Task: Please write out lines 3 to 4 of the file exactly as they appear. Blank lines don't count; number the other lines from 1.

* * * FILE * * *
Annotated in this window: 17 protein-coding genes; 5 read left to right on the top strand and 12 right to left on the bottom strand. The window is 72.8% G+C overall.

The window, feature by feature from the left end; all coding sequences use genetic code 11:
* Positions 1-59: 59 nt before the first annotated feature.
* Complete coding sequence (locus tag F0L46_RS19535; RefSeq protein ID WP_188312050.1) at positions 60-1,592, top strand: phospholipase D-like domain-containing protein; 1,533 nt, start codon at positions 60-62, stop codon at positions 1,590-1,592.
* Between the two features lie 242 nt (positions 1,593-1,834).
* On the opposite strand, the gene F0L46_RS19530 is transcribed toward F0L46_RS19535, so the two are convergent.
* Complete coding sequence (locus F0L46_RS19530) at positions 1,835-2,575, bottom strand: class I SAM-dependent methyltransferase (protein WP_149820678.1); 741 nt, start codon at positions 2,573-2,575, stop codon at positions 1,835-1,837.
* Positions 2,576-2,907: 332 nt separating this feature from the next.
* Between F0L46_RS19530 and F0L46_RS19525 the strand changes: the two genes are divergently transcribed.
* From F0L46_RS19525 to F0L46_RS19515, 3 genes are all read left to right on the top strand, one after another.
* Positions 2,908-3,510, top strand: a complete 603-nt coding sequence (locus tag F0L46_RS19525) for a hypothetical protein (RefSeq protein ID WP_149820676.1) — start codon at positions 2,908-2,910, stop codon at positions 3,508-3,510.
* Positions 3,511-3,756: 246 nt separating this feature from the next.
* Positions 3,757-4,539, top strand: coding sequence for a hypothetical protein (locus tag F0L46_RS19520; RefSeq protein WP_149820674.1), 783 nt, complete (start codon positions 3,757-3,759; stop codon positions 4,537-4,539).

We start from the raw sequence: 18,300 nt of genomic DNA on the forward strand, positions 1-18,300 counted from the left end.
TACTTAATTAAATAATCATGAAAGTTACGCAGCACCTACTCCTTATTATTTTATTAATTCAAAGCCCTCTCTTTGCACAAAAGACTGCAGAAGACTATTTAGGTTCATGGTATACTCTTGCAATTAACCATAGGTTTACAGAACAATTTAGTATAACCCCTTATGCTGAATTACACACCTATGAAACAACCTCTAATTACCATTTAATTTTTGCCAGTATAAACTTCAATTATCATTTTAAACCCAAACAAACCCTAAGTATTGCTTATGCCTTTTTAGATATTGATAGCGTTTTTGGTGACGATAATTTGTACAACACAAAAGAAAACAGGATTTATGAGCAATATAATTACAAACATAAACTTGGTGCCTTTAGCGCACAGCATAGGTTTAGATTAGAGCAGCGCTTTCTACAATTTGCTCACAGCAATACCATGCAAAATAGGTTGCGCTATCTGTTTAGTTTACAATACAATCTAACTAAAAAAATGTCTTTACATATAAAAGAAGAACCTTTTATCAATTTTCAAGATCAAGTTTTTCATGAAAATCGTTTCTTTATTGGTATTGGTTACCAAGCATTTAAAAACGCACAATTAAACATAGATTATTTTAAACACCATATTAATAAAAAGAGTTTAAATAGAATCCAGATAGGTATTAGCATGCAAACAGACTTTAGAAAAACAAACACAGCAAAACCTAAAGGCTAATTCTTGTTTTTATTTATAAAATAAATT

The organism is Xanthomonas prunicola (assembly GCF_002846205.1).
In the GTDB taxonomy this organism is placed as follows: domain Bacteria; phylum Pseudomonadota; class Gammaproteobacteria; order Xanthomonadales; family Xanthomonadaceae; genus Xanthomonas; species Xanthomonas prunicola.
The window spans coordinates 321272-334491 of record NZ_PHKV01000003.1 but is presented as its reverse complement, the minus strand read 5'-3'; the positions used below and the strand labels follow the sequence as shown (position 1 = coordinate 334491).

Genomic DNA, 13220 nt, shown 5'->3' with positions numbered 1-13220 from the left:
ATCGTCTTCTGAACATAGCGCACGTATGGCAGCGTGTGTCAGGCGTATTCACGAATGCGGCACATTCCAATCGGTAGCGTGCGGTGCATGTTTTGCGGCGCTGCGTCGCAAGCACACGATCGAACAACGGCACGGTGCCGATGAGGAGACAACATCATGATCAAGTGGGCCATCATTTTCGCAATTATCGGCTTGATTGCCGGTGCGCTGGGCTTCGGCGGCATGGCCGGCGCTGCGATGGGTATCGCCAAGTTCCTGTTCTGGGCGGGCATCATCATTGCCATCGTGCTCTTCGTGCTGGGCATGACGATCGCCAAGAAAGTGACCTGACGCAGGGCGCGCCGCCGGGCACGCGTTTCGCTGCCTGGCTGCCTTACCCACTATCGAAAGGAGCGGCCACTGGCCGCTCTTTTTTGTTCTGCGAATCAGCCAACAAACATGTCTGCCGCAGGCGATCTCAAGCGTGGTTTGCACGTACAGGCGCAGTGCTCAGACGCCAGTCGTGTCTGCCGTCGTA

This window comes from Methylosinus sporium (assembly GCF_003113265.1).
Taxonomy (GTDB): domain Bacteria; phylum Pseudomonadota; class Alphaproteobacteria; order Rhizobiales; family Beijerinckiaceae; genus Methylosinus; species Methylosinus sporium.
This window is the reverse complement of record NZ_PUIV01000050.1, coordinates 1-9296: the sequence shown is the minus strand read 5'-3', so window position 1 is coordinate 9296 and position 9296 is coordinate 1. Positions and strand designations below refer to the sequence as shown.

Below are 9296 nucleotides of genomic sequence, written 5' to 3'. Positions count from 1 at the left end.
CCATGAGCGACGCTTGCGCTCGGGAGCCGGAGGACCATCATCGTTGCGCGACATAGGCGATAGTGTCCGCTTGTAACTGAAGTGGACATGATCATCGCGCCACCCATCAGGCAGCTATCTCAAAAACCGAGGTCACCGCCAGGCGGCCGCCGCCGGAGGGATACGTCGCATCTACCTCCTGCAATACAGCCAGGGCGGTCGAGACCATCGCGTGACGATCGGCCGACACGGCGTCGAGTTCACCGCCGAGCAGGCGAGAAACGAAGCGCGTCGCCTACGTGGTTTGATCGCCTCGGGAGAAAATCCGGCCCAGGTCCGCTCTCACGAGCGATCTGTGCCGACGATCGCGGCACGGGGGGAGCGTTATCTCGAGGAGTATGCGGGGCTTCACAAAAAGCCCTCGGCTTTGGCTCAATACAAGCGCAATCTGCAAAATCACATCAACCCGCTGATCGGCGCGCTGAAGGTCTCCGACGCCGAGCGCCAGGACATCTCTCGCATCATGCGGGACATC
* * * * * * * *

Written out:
* Positions 1-59: 59 nt before the first annotated feature.
* Complete coding sequence (locus tag F0L46_RS19535; RefSeq protein ID WP_188312050.1) at positions 60-1,592, top strand: phospholipase D-like domain-containing protein; 1,533 nt, start codon at positions 60-62, stop codon at positions 1,590-1,592.